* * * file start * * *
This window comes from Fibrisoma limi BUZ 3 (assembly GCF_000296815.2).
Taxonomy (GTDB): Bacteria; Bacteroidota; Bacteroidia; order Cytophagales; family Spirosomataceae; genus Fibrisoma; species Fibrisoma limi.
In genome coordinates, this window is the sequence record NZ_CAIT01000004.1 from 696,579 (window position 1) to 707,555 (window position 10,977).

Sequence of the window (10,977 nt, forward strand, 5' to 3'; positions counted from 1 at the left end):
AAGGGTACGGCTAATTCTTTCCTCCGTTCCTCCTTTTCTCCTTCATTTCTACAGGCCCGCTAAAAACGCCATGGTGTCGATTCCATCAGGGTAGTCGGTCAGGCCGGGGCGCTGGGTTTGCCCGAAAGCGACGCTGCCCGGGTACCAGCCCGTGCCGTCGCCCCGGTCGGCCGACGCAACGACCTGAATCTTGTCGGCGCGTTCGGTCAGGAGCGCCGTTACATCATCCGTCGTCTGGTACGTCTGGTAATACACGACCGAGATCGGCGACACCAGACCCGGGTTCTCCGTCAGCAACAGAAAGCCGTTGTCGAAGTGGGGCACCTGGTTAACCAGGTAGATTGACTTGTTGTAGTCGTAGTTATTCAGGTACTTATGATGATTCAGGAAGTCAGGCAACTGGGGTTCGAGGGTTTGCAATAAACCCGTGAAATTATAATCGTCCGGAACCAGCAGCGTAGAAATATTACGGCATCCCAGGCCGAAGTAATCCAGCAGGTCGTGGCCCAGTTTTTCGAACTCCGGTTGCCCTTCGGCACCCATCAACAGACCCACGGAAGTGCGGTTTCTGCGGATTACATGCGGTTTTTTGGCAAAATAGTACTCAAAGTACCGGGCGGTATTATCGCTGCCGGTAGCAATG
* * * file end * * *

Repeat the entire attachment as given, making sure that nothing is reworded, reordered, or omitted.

This window comes from Fibrisoma limi BUZ 3 (assembly GCF_000296815.2).
Taxonomy (GTDB): Bacteria; Bacteroidota; Bacteroidia; order Cytophagales; family Spirosomataceae; genus Fibrisoma; species Fibrisoma limi.
In genome coordinates, this window is the sequence record NZ_CAIT01000004.1 from 696,579 (window position 1) to 707,555 (window position 10,977).

Sequence of the window (10,977 nt, forward strand, 5' to 3'; positions counted from 1 at the left end):
AAGGGTACGGCTAATTCTTTCCTCCGTTCCTCCTTTTCTCCTTCATTTCTACAGGCCCGCTAAAAACGCCATGGTGTCGATTCCATCAGGGTAGTCGGTCAGGCCGGGGCGCTGGGTTTGCCCGAAAGCGACGCTGCCCGGGTACCAGCCCGTGCCGTCGCCCCGGTCGGCCGACGCAACGACCTGAATCTTGTCGGCGCGTTCGGTCAGGAGCGCCGTTACATCATCCGTCGTCTGGTACGTCTGGTAATACACGACCGAGATCGGCGACACCAGACCCGGGTTCTCCGTCAGCAACAGAAAGCCGTTGTCGAAGTGGGGCACCTGGTTAACCAGGTAGATTGACTTGTTGTAGTCGTAGTTATTCAGGTACTTATGATGATTCAGGAAGTCAGGCAACTGGGGTTCGAGGGTTTGCAATAAACCCGTGAAATTATAATCGTCCGGAACCAGCAGCGTAGAAATATTACGGCATCCCAGGCCGAAGTAATCCAGCAGGTCGTGGCCCAGTTTTTCGAACTCCGGTTGCCCTTCGGCACCCATCAACAGACCCACGGAAGTGCGGTTTCTGCGGATTACATGCGGTTTTTTGGCAAAATAGTACTCAAAGTACCGGGCGGTATTATCGCTGCCGGTAGCAATG